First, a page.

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In the United States House of Representatives, a Committee of the Whole House is a congressional committee that includes all members of the House. In modern practice there is only one such committee, the Committee of the Whole House on the state of the Union, which has original consideration of all bills on the Union Calendar.  While assembled the House may resolve itself temporarily into a Committee of the Whole House. Business can then proceed with various procedural requirements relaxed. At the conclusion of business, the committee resolves to "rise" and reports its conclusions (typically in the form of an amended bill) or lack of conclusion to the speaker.
When the House resolves into a Committee of the Whole House, the speaker appoints another member to the chair, and this member is responsible for delivering the committee's report. Conventionally, the speaker appoints a member of the majority party who does not hold the chair of a standing committee. A Committee of the Whole House requires 100 members for a quorum as compared to the House's majority of 218, while only 25 members are required to force a recorded rather than voice vote.
The tradition of a committee of the whole originates in the English House of Commons, where it is attested as early as 1607. In only a few years it became a near-daily process used to debate matters without representatives of the Crown present,  and the custom was subsequently adopted by deliberative assemblies in other Crown provinces. The American Continental Congress, for example, established committees of the whole "to take into consideration the state of America."
The rules of the House in the 1st United States Congress expressly provided for the House, on any business day, to resolve itself into the Committee of the Whole House on the state of the Union. This procedure was used to discuss matters for which no specific action had been decided.  Since 1807 the Committee has also been the recipient of the President's messages on the State of the Union.  Other ad hoc committees of the whole were established and charged through the normal committee process, but in time a custom developed whereby the Committee of the Whole House on the state of the Union considered public bills and a separate Committee of the Whole House considered all private bills.  The Committee of the Whole House for private bills was abolished by the 106th Congress, which transferred their consideration to the House proper.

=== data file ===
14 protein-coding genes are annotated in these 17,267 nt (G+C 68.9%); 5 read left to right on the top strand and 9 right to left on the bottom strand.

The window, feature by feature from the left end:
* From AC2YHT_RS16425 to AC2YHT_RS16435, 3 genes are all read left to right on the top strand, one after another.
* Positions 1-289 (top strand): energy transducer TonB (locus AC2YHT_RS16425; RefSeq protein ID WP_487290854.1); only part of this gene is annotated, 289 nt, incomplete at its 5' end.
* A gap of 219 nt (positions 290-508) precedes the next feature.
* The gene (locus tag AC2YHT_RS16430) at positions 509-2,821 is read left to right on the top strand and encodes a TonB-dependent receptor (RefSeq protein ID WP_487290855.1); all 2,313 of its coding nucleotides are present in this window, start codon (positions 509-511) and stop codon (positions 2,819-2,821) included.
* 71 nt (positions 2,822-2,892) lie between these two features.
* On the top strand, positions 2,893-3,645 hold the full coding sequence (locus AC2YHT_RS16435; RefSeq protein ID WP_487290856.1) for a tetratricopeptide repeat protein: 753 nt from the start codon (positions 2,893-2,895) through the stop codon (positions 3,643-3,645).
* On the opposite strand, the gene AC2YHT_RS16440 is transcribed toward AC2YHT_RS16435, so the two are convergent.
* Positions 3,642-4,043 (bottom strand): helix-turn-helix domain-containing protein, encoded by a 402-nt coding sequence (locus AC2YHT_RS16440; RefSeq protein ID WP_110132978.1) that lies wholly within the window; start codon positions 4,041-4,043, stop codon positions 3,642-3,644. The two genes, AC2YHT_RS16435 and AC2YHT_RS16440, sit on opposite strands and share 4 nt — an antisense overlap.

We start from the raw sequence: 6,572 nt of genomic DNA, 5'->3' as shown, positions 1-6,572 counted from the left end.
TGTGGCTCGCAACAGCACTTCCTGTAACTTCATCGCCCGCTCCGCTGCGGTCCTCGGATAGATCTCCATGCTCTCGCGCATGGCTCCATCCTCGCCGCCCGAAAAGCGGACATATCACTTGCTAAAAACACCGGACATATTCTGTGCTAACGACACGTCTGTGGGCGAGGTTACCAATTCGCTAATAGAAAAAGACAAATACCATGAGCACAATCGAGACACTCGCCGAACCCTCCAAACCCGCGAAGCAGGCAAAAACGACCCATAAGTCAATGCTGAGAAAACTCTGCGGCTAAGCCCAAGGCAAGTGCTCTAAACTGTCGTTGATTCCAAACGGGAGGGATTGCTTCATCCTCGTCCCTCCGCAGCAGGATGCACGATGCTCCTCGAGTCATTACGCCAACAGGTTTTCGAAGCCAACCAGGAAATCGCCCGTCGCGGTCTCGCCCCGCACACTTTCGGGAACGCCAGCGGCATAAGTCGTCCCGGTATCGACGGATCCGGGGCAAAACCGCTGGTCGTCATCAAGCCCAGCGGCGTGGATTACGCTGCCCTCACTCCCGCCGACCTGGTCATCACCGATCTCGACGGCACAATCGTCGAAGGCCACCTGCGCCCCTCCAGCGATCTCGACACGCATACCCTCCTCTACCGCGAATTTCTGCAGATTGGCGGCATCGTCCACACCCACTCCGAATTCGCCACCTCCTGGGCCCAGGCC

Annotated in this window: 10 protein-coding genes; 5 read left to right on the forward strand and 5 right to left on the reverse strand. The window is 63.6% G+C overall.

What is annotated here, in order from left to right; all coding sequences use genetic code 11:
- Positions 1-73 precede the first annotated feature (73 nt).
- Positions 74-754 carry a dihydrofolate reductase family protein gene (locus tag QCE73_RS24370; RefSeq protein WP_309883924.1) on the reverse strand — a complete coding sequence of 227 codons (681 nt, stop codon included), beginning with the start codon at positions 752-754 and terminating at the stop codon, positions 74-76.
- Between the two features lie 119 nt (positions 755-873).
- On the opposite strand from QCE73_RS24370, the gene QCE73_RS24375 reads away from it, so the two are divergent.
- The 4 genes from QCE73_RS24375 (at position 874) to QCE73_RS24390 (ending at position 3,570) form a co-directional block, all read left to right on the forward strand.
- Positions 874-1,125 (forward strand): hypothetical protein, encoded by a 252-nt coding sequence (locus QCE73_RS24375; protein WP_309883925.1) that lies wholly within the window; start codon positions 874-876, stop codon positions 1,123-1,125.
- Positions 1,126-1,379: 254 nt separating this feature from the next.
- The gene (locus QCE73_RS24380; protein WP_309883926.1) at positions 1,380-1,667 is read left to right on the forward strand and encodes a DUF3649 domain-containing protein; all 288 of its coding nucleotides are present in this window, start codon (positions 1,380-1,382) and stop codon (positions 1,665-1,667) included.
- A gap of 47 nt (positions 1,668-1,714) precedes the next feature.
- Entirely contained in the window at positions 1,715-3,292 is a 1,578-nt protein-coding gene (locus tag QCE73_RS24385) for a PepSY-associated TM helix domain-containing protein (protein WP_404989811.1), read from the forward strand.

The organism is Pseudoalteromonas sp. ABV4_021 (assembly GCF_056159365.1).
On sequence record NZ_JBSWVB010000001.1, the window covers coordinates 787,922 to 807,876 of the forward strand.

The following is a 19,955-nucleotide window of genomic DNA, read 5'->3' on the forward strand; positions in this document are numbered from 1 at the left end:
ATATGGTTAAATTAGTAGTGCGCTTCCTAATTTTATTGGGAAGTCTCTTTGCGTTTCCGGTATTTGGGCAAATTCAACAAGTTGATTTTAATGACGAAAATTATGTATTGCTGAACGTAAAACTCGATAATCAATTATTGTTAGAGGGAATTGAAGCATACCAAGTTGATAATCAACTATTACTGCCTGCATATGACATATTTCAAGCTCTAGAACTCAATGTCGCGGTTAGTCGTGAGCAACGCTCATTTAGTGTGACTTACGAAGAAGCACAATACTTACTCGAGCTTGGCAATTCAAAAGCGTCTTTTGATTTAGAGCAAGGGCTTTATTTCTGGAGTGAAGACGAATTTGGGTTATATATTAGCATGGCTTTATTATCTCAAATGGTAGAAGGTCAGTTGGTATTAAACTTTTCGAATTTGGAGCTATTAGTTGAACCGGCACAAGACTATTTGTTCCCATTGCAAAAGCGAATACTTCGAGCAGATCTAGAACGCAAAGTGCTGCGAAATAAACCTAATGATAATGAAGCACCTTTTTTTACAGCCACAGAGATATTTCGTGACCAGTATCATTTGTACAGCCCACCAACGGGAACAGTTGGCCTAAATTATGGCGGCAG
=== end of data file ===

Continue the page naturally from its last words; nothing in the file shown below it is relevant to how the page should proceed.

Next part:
For most of the House's history, votes in the Committee of the Whole were off record. The Legislative Reorganization Act of 1970 provided for the recording of votes by name upon the request of 25 members, which is routine for amendment votes.
In 1993, Delegate Eleanor Holmes Norton (D-DC), along with the Resident Commissioner from Puerto Rico and the delegates from Guam, the U.S. Virgin Islands, and American Samoa, received a limited vote in the Committee of the Whole, based on their right to vote in legislative committees. However, this limited vote stipulated if any of the delegates provided the deciding vote on an issue considered by the Committee of the Whole, a new vote would be conducted and the delegates would not be allowed to vote. The right of delegates to vote in Committee of the Whole was removed by the Republican majority in 1995 after that party gained control of Congress in the 1994 congressional elections.  In January 2007, it was proposed by Democrats in the House that the 1993–1994 procedure be revived.  The House approved the proposal with the adoption of H.Res. 78 by a vote of 226–191.
On January 5, 2011, on the first day of the newly-Republican controlled House session, the House voted for a rules package again stripping non-voting delegates of their votes in the Committee of the Whole, with a 225–188 vote along party lines to table a motion by Del. Norton providing for further study of the non-voting delegate issue, thereby effectively killing it. 
Until 1930, the United States Senate considered all bills in the committee of the whole, or "quasi-committee," before a final debate. The usual rules of debate applied, but only amendments could be considered and tentatively approved. It was not unheard of for a bill to go through four debates: consideration and reconsideration in quasi-committee, then final consideration and reconsideration in the Senate. This practice ended for bills and joint resolutions in 1930, and for treaties in 1986.  
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